They further claim that a communist party should be based on ideology and programmes. The birth of a communist party must be along with its programmes, policies, goals and objectives, which should clearly be clearly spelled out in written form and format. The Communist Party of Nepal, thus, begins with the issuance of its political doctrine or manifesto. A mere verbal decision to form a party without any documental proof, organisational shape and set-up as well as programmes cannot mean that a revolutionary communist party has been born.
This school of thought argues that a gathering of some revolutionary-minded people had taken place in Shyam Bazaar of Calcutta to mark the birth anniversary of Lenin on April 22, 1949. This gathering had felt the necessity of a revolutionary communist party in Nepal, which could launch a revolution not only to oust the oligarchic Rana regime but also establish republican democracy.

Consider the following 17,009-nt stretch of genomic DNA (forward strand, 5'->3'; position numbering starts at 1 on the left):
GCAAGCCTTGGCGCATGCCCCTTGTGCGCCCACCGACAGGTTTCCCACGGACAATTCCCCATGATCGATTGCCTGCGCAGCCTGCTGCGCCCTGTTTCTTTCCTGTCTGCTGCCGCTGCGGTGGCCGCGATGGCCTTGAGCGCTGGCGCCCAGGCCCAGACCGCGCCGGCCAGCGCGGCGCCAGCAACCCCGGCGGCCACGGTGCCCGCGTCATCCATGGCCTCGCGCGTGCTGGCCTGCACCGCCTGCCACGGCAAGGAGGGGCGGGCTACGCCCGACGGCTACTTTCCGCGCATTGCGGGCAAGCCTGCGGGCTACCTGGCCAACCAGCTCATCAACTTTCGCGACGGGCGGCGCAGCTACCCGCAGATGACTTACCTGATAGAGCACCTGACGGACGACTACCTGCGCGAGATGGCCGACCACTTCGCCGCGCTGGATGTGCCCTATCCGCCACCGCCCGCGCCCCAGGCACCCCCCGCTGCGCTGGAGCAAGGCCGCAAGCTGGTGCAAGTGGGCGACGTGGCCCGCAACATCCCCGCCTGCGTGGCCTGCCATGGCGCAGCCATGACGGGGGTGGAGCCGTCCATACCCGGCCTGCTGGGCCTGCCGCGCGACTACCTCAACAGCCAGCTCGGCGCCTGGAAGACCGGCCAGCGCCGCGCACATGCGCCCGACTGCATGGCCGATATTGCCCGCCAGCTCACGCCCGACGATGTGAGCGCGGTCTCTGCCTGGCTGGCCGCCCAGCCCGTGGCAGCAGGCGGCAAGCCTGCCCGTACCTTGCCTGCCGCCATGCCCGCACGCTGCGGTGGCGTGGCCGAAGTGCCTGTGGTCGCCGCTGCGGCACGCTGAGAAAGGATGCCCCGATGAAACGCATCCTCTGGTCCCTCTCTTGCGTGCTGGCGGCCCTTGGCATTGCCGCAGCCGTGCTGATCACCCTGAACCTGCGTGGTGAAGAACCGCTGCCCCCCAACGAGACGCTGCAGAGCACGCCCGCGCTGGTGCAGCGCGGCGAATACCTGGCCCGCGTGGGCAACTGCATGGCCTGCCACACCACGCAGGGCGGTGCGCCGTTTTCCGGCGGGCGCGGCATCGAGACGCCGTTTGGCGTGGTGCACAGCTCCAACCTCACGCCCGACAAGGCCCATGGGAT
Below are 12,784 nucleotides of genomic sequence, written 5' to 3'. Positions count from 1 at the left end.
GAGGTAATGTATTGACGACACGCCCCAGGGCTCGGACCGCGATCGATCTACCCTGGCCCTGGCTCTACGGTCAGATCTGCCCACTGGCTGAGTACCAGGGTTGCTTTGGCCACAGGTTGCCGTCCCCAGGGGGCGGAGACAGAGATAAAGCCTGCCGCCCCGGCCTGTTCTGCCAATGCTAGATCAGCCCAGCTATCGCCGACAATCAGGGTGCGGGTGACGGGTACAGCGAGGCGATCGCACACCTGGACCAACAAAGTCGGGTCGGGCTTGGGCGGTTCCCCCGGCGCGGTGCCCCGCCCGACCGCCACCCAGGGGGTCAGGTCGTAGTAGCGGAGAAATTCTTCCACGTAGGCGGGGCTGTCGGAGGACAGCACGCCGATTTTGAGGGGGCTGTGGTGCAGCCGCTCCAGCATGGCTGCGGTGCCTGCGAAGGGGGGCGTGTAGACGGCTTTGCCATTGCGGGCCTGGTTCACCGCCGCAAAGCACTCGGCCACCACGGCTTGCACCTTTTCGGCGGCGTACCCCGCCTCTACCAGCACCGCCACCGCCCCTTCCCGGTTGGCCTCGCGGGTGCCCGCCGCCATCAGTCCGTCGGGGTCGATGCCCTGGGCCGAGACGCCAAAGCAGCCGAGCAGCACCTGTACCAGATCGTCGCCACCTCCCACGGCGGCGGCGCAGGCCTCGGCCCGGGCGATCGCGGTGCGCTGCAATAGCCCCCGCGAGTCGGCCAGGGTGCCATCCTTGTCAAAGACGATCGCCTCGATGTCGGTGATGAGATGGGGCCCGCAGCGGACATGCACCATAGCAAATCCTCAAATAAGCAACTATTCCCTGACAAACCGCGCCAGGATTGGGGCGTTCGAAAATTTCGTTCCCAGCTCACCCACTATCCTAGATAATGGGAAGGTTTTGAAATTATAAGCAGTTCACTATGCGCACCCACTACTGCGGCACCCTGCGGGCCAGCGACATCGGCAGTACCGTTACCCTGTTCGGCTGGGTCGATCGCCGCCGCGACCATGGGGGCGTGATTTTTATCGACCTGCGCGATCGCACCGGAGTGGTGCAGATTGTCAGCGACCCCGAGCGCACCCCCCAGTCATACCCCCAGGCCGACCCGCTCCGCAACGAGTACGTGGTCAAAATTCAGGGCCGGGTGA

A decision had, thus, been taken on April 22, 1949 to form the communist party, but there is no formal document to support that the party was formed on that day. Arriving at a decision to form a party and formation of a party are two different things. Thus, the decision to form a party cannot mean that the party was formally formed.
Despite the decision to form the communist party, the group soon after dispersed. Although the idea was noble, it could not take organisational shape. It was Pushpa Lal Shrestha who pursued it seriously and finally announced the Communist Party on September 15.
This group claims that even Pushpa Lal has written that only discussion had been held and a decision was taken to move ahead for the formation of a revolutionary communist party in Nepal.
This group further claims that Pushpa Lal had been entrusted to write the party document for the formal announcement of the party. It had taken him nearly six months for him to write and finalise the document outlining the necessity and rationale for the formation of a revolutionary communist party and its policies and programmes.